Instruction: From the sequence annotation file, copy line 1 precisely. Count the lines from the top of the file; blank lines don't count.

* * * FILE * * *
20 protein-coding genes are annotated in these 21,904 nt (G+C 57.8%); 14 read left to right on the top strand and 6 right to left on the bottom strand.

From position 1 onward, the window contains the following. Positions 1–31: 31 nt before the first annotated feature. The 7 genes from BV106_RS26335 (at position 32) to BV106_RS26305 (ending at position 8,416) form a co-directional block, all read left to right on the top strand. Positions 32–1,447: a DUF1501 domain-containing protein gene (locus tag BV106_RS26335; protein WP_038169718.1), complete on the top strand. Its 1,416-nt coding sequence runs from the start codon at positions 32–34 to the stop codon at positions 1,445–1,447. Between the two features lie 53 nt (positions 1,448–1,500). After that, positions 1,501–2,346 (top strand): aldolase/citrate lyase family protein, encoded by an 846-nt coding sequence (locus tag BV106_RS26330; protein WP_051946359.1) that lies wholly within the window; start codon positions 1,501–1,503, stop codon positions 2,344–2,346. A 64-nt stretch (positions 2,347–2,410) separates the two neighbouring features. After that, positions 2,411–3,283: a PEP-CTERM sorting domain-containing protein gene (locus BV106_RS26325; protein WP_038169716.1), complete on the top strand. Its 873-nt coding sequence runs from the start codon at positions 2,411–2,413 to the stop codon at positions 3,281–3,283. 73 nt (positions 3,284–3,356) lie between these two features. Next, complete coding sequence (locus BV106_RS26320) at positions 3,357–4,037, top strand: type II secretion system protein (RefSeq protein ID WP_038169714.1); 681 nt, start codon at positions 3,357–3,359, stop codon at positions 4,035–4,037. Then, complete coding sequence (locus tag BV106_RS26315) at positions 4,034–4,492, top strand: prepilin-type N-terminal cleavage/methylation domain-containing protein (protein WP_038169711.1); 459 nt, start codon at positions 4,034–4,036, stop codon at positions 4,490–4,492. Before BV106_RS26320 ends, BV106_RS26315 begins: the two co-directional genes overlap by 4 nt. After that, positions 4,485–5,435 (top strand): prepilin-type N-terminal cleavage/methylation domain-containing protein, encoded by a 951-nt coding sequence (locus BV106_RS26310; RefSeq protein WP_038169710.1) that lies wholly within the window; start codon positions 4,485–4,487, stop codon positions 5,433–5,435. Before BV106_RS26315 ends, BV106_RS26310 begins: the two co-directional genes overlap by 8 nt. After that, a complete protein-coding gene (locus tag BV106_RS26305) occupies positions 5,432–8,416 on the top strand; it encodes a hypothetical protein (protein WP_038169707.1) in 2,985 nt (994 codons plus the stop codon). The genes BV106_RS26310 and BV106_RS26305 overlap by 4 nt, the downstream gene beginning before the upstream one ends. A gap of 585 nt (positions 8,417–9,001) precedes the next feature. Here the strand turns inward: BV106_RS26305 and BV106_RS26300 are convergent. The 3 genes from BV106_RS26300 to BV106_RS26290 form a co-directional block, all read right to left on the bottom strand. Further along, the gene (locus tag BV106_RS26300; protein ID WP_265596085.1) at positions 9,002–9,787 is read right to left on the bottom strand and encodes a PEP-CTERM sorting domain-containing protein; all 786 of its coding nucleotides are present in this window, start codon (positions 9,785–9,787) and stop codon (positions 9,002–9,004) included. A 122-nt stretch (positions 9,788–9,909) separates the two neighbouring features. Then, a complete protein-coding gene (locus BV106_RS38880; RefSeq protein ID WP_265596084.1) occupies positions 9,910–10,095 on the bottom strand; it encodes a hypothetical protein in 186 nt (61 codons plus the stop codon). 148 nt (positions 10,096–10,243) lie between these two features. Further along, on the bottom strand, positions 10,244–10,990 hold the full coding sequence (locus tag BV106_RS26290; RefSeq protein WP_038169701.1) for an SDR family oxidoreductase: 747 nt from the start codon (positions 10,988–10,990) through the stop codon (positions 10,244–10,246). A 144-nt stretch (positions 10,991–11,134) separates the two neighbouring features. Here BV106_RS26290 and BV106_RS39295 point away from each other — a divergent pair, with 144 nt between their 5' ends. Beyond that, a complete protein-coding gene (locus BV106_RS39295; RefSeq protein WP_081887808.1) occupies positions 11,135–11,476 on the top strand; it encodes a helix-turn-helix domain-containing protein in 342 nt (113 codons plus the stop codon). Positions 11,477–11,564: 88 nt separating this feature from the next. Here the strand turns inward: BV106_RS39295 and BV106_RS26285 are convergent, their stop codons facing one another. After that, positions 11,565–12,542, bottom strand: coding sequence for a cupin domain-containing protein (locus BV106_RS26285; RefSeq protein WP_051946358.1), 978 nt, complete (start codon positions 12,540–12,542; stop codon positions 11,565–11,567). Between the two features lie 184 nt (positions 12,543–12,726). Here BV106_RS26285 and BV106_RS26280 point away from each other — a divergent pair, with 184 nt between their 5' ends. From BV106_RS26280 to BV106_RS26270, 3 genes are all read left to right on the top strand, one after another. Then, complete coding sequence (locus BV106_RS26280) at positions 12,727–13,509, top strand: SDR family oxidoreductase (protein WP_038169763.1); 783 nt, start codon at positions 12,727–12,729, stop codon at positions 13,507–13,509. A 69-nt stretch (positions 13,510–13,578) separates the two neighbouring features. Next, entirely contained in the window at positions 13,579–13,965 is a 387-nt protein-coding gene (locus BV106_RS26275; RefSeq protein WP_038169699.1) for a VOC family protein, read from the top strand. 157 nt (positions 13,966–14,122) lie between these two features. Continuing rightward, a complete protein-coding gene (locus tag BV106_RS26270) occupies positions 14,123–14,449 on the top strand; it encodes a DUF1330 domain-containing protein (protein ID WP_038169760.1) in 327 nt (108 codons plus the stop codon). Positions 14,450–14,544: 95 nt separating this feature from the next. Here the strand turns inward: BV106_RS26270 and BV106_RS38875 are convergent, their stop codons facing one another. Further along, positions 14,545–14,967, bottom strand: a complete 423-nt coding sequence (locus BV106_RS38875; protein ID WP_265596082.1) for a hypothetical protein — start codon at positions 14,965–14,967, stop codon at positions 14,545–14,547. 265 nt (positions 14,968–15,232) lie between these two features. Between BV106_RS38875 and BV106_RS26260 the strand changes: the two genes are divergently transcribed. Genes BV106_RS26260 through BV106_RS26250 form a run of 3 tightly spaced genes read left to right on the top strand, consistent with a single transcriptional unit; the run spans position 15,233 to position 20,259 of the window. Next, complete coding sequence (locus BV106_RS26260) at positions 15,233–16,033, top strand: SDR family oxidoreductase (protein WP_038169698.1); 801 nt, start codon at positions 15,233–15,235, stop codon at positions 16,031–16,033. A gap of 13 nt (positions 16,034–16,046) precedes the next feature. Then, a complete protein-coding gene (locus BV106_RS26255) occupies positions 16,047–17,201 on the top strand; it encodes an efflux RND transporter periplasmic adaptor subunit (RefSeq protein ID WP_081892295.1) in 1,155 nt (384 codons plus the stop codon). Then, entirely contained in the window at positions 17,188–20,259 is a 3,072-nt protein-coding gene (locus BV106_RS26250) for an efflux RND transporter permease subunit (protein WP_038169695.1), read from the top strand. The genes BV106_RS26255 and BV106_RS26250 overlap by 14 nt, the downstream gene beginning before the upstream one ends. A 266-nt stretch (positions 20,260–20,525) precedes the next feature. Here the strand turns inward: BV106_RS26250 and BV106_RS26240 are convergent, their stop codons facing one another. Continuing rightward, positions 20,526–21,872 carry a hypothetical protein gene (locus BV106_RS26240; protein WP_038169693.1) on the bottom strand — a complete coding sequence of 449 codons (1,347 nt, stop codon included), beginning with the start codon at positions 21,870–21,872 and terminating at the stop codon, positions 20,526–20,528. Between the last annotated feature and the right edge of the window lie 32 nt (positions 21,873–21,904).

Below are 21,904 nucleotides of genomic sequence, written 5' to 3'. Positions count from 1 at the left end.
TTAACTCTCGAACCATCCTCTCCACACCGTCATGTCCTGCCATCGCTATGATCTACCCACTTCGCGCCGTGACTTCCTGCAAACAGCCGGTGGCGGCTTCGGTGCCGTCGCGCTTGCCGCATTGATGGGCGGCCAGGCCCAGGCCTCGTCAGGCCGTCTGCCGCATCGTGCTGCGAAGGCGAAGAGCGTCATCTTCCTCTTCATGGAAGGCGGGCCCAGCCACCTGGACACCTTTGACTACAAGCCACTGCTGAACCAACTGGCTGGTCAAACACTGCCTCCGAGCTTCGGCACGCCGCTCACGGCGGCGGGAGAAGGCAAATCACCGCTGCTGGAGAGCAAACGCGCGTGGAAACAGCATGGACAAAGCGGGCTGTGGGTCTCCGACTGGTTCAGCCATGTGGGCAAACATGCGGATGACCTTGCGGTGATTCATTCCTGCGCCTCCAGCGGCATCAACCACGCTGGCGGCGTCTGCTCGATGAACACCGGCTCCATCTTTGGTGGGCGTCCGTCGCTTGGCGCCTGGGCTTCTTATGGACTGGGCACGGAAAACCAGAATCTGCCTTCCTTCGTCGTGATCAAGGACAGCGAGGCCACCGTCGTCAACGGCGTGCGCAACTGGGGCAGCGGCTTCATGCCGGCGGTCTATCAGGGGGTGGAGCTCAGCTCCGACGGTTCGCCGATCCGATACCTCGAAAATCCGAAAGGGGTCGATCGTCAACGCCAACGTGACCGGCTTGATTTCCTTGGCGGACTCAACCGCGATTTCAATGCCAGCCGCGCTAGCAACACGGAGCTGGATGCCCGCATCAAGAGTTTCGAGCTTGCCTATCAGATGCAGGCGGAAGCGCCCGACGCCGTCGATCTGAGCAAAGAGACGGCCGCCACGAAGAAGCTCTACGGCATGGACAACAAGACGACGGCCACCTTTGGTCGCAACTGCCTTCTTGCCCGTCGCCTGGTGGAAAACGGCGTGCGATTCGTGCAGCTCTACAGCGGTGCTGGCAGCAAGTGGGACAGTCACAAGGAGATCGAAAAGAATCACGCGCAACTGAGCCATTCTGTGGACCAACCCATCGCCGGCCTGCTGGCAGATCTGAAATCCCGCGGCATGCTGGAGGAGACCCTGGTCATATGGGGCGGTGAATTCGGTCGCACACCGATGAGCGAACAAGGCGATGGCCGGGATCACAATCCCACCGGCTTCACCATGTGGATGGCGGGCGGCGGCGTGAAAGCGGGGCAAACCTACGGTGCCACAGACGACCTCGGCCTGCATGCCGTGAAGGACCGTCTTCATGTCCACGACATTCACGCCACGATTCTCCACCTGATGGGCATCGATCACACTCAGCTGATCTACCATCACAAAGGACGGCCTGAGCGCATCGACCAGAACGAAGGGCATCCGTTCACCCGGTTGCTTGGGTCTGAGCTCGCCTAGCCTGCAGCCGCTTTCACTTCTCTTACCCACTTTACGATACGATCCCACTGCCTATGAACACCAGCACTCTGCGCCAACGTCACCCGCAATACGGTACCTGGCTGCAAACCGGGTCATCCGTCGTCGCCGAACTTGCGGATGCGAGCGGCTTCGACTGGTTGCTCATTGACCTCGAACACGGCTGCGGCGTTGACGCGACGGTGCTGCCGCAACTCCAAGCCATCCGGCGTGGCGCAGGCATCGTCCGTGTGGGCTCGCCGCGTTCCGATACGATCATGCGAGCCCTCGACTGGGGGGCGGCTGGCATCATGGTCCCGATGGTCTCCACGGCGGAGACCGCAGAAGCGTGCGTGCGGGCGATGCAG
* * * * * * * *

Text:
20 protein-coding genes are annotated in these 21,904 nt (G+C 57.8%); 14 read left to right on the top strand and 6 right to left on the bottom strand.